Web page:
Parks Canada is contributing $289,000 towards the conservation of the endangered half-moon hairstreak butterfly population at Waterton Lakes National Park.
In a release on Wednesday, Parks Canada announced it was working with Calgary Zoo as part of a three-year project to conserve and restore the butterflies, which are small brown butterflies listed as endangered.
A grassland area in Waterton Lakes National Park is the only known location within Alberta where the butterflies are found. They are found at another eight locations in British Columbia,
“This collaboration between Parks Canada and the Calgary Zoo will advance longer-term population monitoring and will greatly improve our understanding of the life history of the half-moon hairstreak butterfly,” said a joint press release.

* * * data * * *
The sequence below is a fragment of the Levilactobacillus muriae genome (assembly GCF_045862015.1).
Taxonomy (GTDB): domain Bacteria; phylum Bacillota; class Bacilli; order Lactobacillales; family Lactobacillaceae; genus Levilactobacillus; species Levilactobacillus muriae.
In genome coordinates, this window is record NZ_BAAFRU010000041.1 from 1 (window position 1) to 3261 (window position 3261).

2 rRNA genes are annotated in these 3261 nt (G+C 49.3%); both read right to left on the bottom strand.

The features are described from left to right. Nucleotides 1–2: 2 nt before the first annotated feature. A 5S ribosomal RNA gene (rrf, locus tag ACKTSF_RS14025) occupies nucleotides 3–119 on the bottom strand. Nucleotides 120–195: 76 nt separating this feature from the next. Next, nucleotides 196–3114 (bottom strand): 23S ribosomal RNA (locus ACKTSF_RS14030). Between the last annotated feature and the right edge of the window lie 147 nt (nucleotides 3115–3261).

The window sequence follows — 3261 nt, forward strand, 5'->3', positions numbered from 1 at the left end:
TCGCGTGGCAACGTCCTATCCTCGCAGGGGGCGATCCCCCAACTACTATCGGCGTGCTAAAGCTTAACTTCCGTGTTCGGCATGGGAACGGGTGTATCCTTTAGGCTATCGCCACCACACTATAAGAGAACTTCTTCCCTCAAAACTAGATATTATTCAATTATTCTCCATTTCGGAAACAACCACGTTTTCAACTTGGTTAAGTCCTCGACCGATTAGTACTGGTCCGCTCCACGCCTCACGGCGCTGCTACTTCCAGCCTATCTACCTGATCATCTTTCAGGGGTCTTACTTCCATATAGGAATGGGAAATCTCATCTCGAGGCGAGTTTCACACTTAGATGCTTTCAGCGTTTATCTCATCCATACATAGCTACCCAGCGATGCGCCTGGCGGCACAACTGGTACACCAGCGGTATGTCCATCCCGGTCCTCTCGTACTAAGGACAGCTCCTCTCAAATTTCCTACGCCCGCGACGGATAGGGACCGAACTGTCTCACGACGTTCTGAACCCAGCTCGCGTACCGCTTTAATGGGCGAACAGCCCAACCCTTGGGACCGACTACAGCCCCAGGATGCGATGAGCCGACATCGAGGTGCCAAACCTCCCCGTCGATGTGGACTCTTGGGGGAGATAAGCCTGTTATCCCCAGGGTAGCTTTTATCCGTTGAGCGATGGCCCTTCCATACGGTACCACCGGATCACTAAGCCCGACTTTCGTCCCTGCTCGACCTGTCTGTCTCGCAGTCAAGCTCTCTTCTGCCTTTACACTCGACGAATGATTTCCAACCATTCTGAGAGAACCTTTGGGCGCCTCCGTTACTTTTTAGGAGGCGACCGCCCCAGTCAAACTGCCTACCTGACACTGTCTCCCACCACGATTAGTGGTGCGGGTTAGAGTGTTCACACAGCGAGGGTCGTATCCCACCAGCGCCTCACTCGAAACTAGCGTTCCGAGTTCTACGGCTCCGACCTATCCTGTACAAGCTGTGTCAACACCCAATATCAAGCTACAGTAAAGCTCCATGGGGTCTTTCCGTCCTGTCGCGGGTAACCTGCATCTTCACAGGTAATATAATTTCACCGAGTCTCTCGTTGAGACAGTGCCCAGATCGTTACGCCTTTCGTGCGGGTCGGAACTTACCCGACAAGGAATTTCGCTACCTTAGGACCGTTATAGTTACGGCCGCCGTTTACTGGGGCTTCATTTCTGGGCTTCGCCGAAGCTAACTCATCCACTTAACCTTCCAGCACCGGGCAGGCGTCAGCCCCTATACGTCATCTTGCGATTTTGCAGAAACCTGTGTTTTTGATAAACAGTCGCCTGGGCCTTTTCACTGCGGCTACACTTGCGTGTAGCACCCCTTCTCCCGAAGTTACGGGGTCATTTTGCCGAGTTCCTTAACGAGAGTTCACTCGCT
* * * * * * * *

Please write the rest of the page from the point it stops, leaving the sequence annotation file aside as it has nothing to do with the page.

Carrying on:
“The project will also support the collection of genetic material to assess the possibility of wild-to-wild trans-locations of butterflies from other populations in B.C. or Montana. Expected research activities will include examining the duration of life stages, survival rates, larval behaviour, interactions with ants, and egg over-wintering conditions. Conservation activities will include assessing and restoring the butterfly’s habitat and managing invasive plants.”
President and CEO of Calgary Zoo, Dr Clément Lanthier said the zoo was proud to be bringing its scientific expertise to a good cause.
“This tiny and humble butterfly may not be in the spotlight as much as some species, but their existence is a valuable and intrinsic part of Canada’s rich biodiversity.”
Minister of Environment and Climate Change, and the Minister responsible for Parks Canada, Jonathan Wilkinson said that protecting Canada’s biodiversity was a way to address the impacts of climate change.
“Parks Canada is pleased to partner with the Calgary Zoo to support the survival of the half-moon hairstreak butterfly in Waterton Lakes National Park. Together, we are protecting our natural environment, and the wildlife that call it home, for generations to come.”
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